It’s especially valuable to play your B-side game when the main campaign’s GM is available to play, so that they have a chance to experience their own game world. I also recommend sticking to the same ruleset for the same reason, and so that there’s less of a mental shift required if you switch from A-side (main campaign) plans to B-side last minute.


Setting the B-side game in the same world as the A-side lets your group enrich the setting and explore paths that the main party didn’t follow. As the GM, you also get the benefit of free plot hooks, recurring NPCs, and lore, courtesy of the main campaign. You also leave open the possibility of crossovers.

In our game, each player has a B-side character that they reuse between B-side sessions, although they’re welcome to change at any time.

One and done

B-side sessions should be self-contained, so that they never interfere with scheduling the main campaign. This requires forethought to pick an appropriate starting point and discipline in guiding the session to a satisfying conclusion.

There’s often an impulse to over-script a one-shot, but try to fight this. My trick is to make the first scene so open-ended that I can’t predict what the players will do. We collaborate from there, and in the last hour of our planned game time, I’ll start actively looking for ways to bring the session to a close.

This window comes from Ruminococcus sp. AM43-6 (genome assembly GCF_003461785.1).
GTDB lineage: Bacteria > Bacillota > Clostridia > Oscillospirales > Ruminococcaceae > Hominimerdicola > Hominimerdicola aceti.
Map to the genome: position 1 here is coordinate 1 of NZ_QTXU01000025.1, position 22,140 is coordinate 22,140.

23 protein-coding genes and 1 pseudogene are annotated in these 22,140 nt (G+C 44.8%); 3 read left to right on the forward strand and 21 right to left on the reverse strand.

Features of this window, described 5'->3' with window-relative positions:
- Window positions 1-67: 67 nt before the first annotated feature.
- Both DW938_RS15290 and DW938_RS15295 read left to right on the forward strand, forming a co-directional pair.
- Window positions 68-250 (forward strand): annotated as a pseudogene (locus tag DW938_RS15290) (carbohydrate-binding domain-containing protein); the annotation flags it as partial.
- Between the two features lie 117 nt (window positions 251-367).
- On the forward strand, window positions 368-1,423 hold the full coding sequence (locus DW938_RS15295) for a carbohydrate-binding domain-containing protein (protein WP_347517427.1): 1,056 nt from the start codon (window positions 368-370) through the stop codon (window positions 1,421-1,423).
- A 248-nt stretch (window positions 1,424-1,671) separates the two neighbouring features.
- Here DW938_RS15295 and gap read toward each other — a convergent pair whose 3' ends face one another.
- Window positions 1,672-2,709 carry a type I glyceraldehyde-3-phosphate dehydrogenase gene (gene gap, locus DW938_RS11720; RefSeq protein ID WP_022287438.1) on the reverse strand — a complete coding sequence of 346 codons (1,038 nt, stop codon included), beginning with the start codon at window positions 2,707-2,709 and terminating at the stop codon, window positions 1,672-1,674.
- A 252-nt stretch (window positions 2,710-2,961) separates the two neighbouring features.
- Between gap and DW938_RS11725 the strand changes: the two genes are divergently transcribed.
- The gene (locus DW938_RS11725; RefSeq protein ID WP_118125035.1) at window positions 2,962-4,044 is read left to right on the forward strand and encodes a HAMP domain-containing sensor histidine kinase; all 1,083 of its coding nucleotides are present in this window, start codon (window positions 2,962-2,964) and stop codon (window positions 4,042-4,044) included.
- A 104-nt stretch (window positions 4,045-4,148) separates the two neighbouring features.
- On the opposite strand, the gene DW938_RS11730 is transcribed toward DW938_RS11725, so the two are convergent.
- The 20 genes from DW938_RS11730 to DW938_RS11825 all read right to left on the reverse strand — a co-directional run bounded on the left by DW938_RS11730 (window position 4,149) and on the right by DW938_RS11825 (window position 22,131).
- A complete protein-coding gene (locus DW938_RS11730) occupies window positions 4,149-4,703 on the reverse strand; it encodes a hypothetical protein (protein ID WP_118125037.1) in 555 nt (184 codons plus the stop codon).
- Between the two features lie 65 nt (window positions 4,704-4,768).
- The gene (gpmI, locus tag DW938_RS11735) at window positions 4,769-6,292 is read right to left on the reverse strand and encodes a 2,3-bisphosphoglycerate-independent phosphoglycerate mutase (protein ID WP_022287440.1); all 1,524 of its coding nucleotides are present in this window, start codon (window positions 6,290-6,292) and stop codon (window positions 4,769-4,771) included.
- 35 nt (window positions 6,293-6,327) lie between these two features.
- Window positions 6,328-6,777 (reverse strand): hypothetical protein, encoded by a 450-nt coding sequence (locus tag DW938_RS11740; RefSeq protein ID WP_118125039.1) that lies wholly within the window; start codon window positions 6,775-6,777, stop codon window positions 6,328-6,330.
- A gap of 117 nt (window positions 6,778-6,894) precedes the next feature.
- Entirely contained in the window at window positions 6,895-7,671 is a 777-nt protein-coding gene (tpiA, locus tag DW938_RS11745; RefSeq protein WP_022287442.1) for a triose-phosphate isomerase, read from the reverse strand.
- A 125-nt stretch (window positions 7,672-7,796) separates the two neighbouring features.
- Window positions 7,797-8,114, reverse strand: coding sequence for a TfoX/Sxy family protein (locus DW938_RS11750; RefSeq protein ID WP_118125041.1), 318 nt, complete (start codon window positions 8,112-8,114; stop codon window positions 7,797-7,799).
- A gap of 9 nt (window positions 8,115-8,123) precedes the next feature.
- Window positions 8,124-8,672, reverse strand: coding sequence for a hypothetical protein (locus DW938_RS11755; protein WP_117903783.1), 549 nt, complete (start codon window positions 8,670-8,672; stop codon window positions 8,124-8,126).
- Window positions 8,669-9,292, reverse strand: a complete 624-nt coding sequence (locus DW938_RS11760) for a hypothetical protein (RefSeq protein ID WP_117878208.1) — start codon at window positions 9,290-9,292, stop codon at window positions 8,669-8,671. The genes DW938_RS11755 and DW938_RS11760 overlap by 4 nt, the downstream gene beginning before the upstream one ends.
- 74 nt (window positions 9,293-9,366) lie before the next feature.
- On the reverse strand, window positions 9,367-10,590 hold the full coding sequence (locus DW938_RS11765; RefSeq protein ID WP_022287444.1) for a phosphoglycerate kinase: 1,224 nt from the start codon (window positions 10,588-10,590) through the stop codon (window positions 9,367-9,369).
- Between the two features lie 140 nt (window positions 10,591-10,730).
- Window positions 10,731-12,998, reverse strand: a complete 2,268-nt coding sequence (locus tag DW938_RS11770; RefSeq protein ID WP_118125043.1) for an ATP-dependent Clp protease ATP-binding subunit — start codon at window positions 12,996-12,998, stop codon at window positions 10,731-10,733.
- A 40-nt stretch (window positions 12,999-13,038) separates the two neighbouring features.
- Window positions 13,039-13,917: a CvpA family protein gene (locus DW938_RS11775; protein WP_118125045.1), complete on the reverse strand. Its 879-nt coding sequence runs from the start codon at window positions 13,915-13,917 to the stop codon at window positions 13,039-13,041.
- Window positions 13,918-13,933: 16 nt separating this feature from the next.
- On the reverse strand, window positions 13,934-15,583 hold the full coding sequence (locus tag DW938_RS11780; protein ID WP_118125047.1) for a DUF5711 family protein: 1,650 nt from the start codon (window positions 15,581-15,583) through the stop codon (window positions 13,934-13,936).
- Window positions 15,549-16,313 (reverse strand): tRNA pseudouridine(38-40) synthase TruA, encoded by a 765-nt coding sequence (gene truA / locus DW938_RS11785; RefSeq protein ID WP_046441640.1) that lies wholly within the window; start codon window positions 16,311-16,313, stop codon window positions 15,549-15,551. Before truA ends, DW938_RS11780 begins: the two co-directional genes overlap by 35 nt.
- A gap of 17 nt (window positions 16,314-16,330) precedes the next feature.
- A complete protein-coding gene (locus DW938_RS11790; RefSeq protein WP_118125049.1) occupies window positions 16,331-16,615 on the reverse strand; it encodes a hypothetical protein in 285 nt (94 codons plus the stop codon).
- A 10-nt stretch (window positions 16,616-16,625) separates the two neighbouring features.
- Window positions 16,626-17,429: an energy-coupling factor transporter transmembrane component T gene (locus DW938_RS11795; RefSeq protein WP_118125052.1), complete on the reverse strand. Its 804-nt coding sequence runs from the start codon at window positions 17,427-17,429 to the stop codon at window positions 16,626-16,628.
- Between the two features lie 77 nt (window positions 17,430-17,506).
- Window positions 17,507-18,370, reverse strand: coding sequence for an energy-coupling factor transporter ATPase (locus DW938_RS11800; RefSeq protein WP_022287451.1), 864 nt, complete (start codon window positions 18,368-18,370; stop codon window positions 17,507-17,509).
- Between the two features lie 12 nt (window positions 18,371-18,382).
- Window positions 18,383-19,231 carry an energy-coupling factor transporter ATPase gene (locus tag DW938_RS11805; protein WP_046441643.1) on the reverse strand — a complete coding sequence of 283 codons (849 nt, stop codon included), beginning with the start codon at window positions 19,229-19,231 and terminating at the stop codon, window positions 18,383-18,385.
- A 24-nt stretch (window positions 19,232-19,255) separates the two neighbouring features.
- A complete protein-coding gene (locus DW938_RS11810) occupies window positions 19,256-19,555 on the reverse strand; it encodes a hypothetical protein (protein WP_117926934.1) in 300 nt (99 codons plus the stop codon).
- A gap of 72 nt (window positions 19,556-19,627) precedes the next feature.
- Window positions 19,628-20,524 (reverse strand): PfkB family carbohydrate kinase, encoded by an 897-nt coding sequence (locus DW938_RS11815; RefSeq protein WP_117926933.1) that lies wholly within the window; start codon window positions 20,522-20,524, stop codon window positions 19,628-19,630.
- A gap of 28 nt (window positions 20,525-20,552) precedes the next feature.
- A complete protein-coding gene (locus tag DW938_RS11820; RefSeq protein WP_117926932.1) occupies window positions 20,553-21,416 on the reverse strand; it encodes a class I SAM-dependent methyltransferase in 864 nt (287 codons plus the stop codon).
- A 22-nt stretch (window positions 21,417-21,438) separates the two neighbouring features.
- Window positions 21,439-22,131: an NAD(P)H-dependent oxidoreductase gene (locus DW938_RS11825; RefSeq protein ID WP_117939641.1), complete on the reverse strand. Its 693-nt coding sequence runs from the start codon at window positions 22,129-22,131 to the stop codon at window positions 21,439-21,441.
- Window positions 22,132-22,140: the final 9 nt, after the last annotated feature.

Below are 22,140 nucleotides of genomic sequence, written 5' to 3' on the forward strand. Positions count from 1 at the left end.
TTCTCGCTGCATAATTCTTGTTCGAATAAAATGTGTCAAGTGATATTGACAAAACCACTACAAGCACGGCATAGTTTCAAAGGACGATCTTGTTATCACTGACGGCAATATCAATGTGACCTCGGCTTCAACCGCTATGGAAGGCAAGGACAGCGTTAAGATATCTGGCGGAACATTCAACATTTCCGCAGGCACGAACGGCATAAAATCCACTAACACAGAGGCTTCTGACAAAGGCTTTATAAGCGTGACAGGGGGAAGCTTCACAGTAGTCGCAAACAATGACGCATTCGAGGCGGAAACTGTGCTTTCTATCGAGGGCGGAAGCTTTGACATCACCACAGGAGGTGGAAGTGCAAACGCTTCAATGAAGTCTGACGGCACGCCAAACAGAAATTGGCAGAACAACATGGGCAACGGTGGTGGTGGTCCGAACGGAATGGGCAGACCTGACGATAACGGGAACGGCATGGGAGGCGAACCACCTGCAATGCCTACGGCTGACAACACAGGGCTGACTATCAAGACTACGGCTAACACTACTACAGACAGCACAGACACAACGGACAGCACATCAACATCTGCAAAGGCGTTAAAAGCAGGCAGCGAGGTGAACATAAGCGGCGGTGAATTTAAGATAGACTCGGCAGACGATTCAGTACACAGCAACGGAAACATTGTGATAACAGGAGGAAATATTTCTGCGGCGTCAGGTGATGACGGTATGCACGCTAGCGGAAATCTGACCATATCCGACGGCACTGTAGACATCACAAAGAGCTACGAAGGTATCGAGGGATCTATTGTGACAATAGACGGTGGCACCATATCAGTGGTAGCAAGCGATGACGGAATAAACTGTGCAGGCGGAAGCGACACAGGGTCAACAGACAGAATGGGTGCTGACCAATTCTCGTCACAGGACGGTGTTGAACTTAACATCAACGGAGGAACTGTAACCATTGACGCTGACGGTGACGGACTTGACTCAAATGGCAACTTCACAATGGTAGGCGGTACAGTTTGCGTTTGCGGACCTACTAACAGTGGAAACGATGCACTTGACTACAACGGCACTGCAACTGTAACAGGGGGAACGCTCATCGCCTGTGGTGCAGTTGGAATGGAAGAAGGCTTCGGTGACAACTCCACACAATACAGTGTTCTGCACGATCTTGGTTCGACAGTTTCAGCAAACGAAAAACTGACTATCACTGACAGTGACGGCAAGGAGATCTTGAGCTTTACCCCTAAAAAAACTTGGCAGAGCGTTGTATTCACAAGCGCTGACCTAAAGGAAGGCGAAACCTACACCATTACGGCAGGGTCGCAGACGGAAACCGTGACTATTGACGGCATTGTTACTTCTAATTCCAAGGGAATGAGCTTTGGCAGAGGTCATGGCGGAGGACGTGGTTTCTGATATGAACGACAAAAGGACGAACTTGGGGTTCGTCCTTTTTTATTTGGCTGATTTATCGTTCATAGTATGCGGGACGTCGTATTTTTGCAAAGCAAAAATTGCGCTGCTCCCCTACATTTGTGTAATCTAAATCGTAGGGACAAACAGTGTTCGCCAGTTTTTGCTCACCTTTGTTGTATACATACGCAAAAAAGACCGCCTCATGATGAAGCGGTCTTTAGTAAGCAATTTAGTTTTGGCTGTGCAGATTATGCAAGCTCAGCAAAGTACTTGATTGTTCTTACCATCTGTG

All the usual one-shot tricks apply: Start in medias res, cut scenes agressively, pit the characters against the clock, and don’t pull your punches.

If your players reuse their characters between B-side sessions and you use the tricks above, weak continuity is a natural consequence. Even if a session ends with a cliffhanger, seriously consider jumping in time or space for the next session. Blank spaces and apparent contradictions are interesting.


Besides ensuring that we play more often, my goal for the B-side game is to complement the A-side game in a way that’s exciting for the players and doesn’t compromise the main campaign’s status as the main game. While organizing play into one-shots help with this, the tool I employ most is using setting, characters, and plot to push the tone of the game away from the tone of the A-side.

We’re playing Starfinder. Our A-side crew is a party of semi-professional space pirates, chasing down an ancient super weapon while getting in the middle of some complicated interplanetary politics: Great stuff for a long-running campaign, with a lot of space opera and space horror influences on a grand scale.

For the B-side game, we stick to smaller stakes. So far, the party has been down on its luck, stuck on a desert planet. While there are still big action moments, I’m drawing on cyberpunk and post-apocalyptic tropes, and aiming for a tone like the slow episodes of Cowboy Bebop. It’s punchier, more comic, and generally less real than the A-side campaign, which makes it natural for the players to want to flip back to the A-side by default.

Roll for fluency

My friend Crypt Thing from Swords Against Dungeons gave me a shoutout in an article about fantasy languages last month, so I figured I’d chime in on the subject. CT’s post touches on a lot of topics, but I’ll just pull out a few of them.

Keeping Common

First and foremost, “Common” is replaced by regional languages.

Common gets a bad rap for at least two related reasons, both of which are reasonable reactions to the way Common is used in many classic fantasy settings.